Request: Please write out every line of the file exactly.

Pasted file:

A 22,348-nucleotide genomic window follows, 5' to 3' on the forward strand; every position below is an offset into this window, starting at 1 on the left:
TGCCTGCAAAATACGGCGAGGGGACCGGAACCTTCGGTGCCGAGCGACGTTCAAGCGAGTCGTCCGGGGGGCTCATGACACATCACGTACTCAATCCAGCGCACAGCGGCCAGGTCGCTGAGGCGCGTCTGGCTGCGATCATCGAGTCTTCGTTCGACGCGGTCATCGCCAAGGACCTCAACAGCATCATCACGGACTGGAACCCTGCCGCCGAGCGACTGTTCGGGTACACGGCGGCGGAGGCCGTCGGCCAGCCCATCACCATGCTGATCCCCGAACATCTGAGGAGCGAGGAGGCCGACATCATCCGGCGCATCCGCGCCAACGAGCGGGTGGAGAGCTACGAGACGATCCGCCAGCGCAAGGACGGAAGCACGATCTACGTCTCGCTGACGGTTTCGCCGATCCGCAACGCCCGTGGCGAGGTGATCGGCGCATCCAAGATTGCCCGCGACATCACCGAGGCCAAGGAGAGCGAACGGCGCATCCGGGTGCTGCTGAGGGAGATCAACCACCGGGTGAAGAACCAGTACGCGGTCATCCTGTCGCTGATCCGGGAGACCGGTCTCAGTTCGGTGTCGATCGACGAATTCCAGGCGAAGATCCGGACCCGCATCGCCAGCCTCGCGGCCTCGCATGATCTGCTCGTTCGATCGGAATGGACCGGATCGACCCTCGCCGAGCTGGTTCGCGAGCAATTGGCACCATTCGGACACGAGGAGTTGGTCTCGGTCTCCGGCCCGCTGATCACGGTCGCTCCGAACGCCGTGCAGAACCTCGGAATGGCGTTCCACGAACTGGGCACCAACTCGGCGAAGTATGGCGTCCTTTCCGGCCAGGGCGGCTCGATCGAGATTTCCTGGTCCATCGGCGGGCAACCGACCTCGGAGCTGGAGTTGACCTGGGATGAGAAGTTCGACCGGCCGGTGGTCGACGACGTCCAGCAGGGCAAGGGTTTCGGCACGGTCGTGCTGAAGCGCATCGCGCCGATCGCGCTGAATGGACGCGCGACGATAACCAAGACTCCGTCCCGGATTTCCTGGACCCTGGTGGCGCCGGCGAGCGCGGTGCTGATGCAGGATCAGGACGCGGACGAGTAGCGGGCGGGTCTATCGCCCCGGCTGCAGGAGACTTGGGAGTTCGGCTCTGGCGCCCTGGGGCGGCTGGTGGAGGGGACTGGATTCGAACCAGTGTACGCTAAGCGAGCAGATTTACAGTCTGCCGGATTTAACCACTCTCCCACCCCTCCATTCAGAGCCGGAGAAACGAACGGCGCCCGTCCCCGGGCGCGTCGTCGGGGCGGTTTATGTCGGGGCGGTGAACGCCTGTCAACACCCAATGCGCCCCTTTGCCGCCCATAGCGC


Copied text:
A 22,348-nucleotide genomic window follows, 5' to 3' on the forward strand; every position below is an offset into this window, starting at 1 on the left:
TGCCTGCAAAATACGGCGAGGGGACCGGAACCTTCGGTGCCGAGCGACGTTCAAGCGAGTCGTCCGGGGGGCTCATGACACATCACGTACTCAATCCAGCGCACAGCGGCCAGGTCGCTGAGGCGCGTCTGGCTGCGATCATCGAGTCTTCGTTCGACGCGGTCATCGCCAAGGACCTCAACAGCATCATCACGGACTGGAACCCTGCCGCCGAGCGACTGTTCGGGTACACGGCGGCGGAGGCCGTCGGCCAGCCCATCACCATGCTGATCCCCGAACATCTGAGGAGCGAGGAGGCCGACATCATCCGGCGCATCCGCGCCAACGAGCGGGTGGAGAGCTACGAGACGATCCGCCAGCGCAAGGACGGAAGCACGATCTACGTCTCGCTGACGGTTTCGCCGATCCGCAACGCCCGTGGCGAGGTGATCGGCGCATCCAAGATTGCCCGCGACATCACCGAGGCCAAGGAGAGCGAACGGCGCATCCGGGTGCTGCTGAGGGAGATCAACCACCGGGTGAAGAACCAGTACGCGGTCATCCTGTCGCTGATCCGGGAGACCGGTCTCAGTTCGGTGTCGATCGACGAATTCCAGGCGAAGATCCGGACCCGCATCGCCAGCCTCGCGGCCTCGCATGATCTGCTCGTTCGATCGGAATGGACCGGATCGACCCTCGCCGAGCTGGTTCGCGAGCAATTGGCACCATTCGGACACGAGGAGTTGGTCTCGGTCTCCGGCCCGCTGATCACGGTCGCTCCGAACGCCGTGCAGAACCTCGGAATGGCGTTCCACGAACTGGGCACCAACTCGGCGAAGTATGGCGTCCTTTCCGGCCAGGGCGGCTCGATCGAGATTTCCTGGTCCATCGGCGGGCAACCGACCTCGGAGCTGGAGTTGACCTGGGATGAGAAGTTCGACCGGCCGGTGGTCGACGACGTCCAGCAGGGCAAGGGTTTCGGCACGGTCGTGCTGAAGCGCATCGCGCCGATCGCGCTGAATGGACGCGCGACGATAACCAAGACTCCGTCCCGGATTTCCTGGACCCTGGTGGCGCCGGCGAGCGCGGTGCTGATGCAGGATCAGGACGCGGACGAGTAGCGGGCGGGTCTATCGCCCCGGCTGCAGGAGACTTGGGAGTTCGGCTCTGGCGCCCTGGGGCGGCTGGTGGAGGGGACTGGATTCGAACCAGTGTACGCTAAGCGAGCAGATTTACAGTCTGCCGGATTTAACCACTCTCCCACCCCTCCATTCAGAGCCGGAGAAACGAACGGCGCCCGTCCCCGGGCGCGTCGTCGGGGCGGTTTATGTCGGGGCGGTGAACGCCTGTCAACACCCAATGCGCCCCTTTGCCGCCCATAGCGC